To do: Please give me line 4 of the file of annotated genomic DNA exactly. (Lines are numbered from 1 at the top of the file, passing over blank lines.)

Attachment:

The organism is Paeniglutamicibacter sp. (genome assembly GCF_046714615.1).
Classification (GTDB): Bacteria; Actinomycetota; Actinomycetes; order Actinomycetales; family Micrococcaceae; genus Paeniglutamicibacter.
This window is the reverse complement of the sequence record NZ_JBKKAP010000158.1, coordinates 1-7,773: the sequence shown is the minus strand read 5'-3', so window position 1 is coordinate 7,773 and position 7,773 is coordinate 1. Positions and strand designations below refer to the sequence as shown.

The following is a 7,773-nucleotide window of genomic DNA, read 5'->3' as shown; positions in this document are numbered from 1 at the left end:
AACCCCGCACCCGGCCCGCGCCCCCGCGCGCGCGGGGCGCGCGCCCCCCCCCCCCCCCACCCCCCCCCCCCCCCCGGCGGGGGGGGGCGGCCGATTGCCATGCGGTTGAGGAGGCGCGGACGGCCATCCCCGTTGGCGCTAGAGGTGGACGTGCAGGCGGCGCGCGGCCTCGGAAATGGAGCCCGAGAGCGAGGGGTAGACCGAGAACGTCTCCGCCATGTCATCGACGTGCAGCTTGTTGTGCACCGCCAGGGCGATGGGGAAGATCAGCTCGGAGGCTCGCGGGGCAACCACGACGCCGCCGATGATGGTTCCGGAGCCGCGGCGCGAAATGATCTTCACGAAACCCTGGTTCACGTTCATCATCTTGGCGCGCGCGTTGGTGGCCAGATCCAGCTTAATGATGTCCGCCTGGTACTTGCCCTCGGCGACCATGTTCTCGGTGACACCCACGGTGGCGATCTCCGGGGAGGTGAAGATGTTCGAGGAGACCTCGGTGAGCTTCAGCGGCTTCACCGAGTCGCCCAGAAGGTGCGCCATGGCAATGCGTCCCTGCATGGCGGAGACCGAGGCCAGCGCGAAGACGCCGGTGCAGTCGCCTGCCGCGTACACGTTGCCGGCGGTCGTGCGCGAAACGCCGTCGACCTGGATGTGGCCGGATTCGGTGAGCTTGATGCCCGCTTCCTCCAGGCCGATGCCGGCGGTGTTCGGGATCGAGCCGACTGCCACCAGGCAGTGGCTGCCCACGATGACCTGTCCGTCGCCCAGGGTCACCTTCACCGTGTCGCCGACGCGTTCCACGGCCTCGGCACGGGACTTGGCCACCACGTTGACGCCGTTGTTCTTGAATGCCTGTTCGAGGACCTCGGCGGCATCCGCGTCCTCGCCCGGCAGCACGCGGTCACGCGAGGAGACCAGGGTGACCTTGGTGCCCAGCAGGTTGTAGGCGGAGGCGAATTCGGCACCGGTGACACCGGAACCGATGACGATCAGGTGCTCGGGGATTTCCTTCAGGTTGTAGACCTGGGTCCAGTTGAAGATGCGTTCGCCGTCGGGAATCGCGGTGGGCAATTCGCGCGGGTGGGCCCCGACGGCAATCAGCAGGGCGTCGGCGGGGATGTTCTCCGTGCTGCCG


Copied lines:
The following is a 7,773-nucleotide window of genomic DNA, read 5'->3' as shown; positions in this document are numbered from 1 at the left end: